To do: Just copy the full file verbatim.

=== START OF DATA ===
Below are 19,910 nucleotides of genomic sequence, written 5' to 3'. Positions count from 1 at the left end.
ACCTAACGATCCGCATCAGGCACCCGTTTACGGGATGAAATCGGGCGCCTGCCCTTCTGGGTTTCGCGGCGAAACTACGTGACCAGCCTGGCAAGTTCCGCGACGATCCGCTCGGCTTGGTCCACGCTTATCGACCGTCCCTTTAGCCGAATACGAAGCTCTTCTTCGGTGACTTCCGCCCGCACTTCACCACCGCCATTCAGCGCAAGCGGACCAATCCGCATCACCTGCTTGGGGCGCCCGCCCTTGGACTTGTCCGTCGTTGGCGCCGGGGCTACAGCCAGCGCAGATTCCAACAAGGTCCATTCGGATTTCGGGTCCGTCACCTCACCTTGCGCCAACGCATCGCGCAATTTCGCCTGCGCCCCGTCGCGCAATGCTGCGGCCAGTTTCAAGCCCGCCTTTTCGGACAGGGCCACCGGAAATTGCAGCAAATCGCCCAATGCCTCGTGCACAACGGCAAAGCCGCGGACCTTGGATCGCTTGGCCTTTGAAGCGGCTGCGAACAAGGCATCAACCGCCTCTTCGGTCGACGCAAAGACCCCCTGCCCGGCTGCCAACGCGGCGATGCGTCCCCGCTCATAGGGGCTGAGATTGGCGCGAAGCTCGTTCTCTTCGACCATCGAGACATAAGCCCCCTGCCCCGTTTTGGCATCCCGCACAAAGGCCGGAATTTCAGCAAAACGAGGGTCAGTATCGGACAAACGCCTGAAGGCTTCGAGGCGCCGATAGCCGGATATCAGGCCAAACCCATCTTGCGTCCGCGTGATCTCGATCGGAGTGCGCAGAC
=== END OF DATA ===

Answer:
Below are 19,910 nucleotides of genomic sequence, written 5' to 3'. Positions count from 1 at the left end.
ACCTAACGATCCGCATCAGGCACCCGTTTACGGGATGAAATCGGGCGCCTGCCCTTCTGGGTTTCGCGGCGAAACTACGTGACCAGCCTGGCAAGTTCCGCGACGATCCGCTCGGCTTGGTCCACGCTTATCGACCGTCCCTTTAGCCGAATACGAAGCTCTTCTTCGGTGACTTCCGCCCGCACTTCACCACCGCCATTCAGCGCAAGCGGACCAATCCGCATCACCTGCTTGGGGCGCCCGCCCTTGGACTTGTCCGTCGTTGGCGCCGGGGCTACAGCCAGCGCAGATTCCAACAAGGTCCATTCGGATTTCGGGTCCGTCACCTCACCTTGCGCCAACGCATCGCGCAATTTCGCCTGCGCCCCGTCGCGCAATGCTGCGGCCAGTTTCAAGCCCGCCTTTTCGGACAGGGCCACCGGAAATTGCAGCAAATCGCCCAATGCCTCGTGCACAACGGCAAAGCCGCGGACCTTGGATCGCTTGGCCTTTGAAGCGGCTGCGAACAAGGCATCAACCGCCTCTTCGGTCGACGCAAAGACCCCCTGCCCGGCTGCCAACGCGGCGATGCGTCCCCGCTCATAGGGGCTGAGATTGGCGCGAAGCTCGTTCTCTTCGACCATCGAGACATAAGCCCCCTGCCCCGTTTTGGCATCCCGCACAAAGGCCGGAATTTCAGCAAAACGAGGGTCAGTATCGGACAAACGCCTGAAGGCTTCGAGGCGCCGATAGCCGGATATCAGGCCAAACCCATCTTGCGTCCGCGTGATCTCGATCGGAGTGCGCAGAC